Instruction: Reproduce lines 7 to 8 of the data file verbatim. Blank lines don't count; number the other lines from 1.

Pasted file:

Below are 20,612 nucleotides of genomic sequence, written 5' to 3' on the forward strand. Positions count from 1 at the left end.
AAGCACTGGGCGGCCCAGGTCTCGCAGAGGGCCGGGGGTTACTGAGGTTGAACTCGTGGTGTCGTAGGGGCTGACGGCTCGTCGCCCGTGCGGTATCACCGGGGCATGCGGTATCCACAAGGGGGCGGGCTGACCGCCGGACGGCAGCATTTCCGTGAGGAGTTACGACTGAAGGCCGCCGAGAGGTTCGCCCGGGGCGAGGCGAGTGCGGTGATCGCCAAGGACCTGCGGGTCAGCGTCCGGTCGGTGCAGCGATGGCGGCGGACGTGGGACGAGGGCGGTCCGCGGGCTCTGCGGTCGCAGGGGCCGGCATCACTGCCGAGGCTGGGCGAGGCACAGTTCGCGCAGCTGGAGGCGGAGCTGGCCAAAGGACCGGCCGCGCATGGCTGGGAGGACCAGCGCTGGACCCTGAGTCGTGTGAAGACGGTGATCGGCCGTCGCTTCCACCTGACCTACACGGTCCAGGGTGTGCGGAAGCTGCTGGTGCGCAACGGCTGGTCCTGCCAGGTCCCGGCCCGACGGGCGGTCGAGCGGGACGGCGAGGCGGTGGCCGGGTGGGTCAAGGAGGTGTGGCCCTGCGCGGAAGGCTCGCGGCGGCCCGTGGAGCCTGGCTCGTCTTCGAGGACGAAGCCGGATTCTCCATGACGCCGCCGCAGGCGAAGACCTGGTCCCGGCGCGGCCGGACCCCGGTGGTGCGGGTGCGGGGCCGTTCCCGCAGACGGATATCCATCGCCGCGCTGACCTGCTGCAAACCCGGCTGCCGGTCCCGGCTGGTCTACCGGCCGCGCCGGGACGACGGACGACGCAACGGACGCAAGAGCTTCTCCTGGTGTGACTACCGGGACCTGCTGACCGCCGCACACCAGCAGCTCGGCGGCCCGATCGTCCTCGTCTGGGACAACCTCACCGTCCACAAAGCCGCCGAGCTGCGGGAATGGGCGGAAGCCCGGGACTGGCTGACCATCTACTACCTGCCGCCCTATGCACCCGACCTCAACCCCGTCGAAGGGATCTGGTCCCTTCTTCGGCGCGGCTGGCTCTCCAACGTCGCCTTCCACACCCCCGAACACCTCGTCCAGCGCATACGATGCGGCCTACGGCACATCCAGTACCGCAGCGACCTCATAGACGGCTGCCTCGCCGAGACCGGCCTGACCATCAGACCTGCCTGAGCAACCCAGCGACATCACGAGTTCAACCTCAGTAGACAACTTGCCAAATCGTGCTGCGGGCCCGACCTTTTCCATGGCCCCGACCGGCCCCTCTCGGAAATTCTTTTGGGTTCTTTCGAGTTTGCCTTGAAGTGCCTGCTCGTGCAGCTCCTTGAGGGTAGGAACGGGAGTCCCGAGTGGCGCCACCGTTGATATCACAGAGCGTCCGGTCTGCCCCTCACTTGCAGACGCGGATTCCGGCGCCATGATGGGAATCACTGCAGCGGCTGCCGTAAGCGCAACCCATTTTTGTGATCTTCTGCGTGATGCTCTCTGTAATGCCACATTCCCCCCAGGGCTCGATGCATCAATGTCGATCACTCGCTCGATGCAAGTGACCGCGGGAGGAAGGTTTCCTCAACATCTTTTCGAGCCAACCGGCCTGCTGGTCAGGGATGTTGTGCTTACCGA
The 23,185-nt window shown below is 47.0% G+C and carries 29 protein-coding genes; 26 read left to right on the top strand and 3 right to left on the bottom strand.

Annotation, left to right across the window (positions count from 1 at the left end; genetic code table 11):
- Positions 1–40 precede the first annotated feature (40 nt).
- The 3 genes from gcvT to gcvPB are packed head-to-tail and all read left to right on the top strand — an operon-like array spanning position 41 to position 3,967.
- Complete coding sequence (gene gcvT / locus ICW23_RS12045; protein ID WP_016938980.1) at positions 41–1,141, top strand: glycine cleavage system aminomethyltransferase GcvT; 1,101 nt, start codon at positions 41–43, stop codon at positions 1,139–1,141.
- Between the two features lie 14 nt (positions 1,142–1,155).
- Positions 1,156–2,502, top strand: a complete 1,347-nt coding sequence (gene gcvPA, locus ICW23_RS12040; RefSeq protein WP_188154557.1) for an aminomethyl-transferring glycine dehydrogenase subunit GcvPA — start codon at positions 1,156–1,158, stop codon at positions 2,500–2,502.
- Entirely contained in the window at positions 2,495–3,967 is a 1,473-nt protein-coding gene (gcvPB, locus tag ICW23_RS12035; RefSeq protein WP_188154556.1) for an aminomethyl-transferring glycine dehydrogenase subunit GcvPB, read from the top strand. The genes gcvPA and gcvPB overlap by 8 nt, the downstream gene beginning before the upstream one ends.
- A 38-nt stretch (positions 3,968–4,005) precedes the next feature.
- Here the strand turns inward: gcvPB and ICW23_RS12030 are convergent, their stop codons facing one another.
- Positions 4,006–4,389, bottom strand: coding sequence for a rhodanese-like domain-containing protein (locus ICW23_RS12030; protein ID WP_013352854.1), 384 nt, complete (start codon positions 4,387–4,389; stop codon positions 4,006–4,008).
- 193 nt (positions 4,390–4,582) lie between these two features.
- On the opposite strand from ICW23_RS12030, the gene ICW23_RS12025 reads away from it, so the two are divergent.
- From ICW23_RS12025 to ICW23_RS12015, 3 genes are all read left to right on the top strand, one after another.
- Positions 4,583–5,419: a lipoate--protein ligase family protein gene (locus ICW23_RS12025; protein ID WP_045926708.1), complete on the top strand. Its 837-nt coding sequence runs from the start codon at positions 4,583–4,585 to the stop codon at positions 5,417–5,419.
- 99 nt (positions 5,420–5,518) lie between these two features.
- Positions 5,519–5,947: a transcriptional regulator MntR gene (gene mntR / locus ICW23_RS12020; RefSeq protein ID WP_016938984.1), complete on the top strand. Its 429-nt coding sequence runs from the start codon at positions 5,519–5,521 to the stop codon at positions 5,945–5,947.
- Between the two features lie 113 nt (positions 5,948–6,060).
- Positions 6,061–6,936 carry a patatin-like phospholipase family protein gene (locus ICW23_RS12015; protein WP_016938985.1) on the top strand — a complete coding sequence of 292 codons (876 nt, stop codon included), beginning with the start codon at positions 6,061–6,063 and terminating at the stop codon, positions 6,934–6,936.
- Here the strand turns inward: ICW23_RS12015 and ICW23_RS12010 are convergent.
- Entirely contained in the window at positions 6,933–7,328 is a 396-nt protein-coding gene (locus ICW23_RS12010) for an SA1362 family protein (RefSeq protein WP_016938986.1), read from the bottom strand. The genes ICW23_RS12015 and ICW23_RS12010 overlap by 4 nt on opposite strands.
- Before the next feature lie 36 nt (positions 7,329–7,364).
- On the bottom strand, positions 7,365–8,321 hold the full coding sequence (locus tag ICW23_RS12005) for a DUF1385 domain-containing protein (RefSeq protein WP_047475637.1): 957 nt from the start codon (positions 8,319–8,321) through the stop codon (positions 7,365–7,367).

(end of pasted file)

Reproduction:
- Complete coding sequence (gene gcvT / locus ICW23_RS12045; protein ID WP_016938980.1) at positions 41–1,141, top strand: glycine cleavage system aminomethyltransferase GcvT; 1,101 nt, start codon at positions 41–43, stop codon at positions 1,139–1,141.
- Between the two features lie 14 nt (positions 1,142–1,155).